Photo: MTI

Protesters demand president’s resignation at Budapest demonstration

Protesters held a demonstration in Budapest on Friday, demanding the resignation of president Katalin Novak and former justice minister Judit Varga's withdrawal from public life. The demonstrators gathered in front of the interior ministry to protest against Novak's presidential pardon granted to a former deputy head of a children's home in Bicske, near Budapest, who was convicted of being an accomplice in paedophile crimes.

Addressing the demonstration organised by the National Common Will group, Edit Simko, a teacher, stressed that “we don’t hurt, humiliate or blackmail children”. She said Novak and Varga had pardoned someone “who harmed those who were the most vulnerable”.

“The veil of propaganda has fallen, and the regime’s vile morality and false faith have been exposed,” she said.

“And Katalin Novak and Judit Varga were the faces of this disgrace, and they did all this as mothers.”

Gergo Kiss, a leading member of the Unified Student Front, said Interior Minister Sandor Pinter and investigators “still have work to do” in connection with the affair. He said the state “failed children in several ways” and should at least provide compensation.

The protesters later marched across Chain Bridge to the presidential Sandor Palace for a demonstration organised by opposition Momentum.

The demonstration in front of the ministry was attended by several left-wing politicians, including Socialist Party deputy leader Gabor Harangozo and co-leader Agnes Kunhalmi, independent MEP Istvan Ujhelyi, Parbeszed’s Marta V Naszalyi, the mayor of Budapest’s 1st district, Parbeszed group leader Bence Tordai and co-leaders Timea Szabo and Rebeka Szabo, LMP deputy group leader Antal Csardi, Democratic Coalition deputy leaders Laszlo Varju and Agnes Vadai, deputy group leader Gergely Arato and Gyula Molnar.

At the protest in front of Sandor Palace, Momentum lawmaker Anna Orosz said Novak’s pardon had been an insult to the victims in the case. “It called into question our faith in a just world and the fundamental principle that we never harm children,” she added.

Orosz said they were protesting because the deputy director was pardoned after “sitting idly by for years as children were sexually abused”. The presidential pardon, she said, meant that he could now go back to being a teacher.

The majority of the victims live in difficult circumstances, but had the courage to speak out about what had happened to them, Orosz said. “And just as they were about to crawl out of the pit, they were pushed back in,” she added. “We’re here for the victims, to show solidarity with them.”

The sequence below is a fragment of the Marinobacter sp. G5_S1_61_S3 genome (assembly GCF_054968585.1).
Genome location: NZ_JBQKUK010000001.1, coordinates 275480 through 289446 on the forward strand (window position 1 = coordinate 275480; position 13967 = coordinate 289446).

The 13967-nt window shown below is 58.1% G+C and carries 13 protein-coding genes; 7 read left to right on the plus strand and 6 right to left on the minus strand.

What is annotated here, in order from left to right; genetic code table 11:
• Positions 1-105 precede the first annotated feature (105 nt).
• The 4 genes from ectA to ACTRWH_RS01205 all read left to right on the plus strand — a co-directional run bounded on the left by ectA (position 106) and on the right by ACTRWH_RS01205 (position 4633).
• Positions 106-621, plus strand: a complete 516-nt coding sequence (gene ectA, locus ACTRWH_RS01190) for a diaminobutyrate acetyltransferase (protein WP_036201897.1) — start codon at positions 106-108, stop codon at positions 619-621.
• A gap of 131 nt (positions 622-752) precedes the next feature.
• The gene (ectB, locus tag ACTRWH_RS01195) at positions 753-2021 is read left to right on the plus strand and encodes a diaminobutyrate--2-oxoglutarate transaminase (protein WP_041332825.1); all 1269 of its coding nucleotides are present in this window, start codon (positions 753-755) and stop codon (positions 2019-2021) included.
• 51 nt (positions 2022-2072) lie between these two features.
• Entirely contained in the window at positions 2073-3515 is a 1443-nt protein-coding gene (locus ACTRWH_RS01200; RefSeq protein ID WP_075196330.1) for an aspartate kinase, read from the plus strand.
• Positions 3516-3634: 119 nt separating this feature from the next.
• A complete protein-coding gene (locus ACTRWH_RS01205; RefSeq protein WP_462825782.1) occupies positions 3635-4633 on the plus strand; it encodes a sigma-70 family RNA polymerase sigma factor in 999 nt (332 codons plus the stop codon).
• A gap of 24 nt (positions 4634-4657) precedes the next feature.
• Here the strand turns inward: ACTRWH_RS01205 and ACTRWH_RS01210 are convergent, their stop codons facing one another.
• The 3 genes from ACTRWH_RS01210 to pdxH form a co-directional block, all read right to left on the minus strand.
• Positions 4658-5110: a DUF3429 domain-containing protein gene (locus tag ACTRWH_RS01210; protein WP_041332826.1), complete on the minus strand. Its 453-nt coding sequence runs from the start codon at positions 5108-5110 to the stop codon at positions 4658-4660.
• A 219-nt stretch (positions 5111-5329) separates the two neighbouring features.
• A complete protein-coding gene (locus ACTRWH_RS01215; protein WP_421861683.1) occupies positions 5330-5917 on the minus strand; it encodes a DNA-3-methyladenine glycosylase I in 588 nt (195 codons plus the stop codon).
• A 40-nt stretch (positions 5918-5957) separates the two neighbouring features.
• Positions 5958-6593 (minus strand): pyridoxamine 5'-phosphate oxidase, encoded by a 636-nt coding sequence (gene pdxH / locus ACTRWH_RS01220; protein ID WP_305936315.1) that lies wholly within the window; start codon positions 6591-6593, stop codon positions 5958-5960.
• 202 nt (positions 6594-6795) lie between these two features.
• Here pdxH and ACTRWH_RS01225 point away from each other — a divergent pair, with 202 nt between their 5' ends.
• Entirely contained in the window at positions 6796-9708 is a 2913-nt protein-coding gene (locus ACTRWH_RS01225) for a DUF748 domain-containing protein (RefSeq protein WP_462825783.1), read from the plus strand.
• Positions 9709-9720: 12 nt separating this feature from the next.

Parbeszed lawmaker Andras Jambor cited a survey that had found that 74 percent of Hungarians believe Novak should resign. He said what had happened at the children’s home was unforgiveable, and ruling Fidesz’s politicians “should have said so”.

Jambor said he was “sorry and ashamed” over what had happened, calling for “safety, a future and justice for children”.

He said his party will submit a proposal to parliament on strengthening child protection.

Rita Antoni, head of the Association for Women, said it was not just Novak and Varga who should take responsibility in the matter, but everyone who had failed to try to prevent it.

Attila Peto, a victim of sexual abuse by a priest, said Novak and Varga had “forgot to apologise to the victims”, and called on them to do so.

DK to initiate criminalising complicity in paedophile crime in European law

The opposition Democratic Coalition (DK) will turn to the European Commission initiating that any instance of assisting a paedophile crime should be defined as a crime in European law, an MEP of the party said on Friday.

DK wants a term meted out to any accomplice [in a paedophile crime] as serious as the term handed to the perpetrator of the crime itself, Klara Dobrev told an online press conference.

She called for strong guarantees preventing the release of any perpetrator who has been convicted of the sexual abuse of minors, adding that such offenders should also be prevented from going back to work with children.

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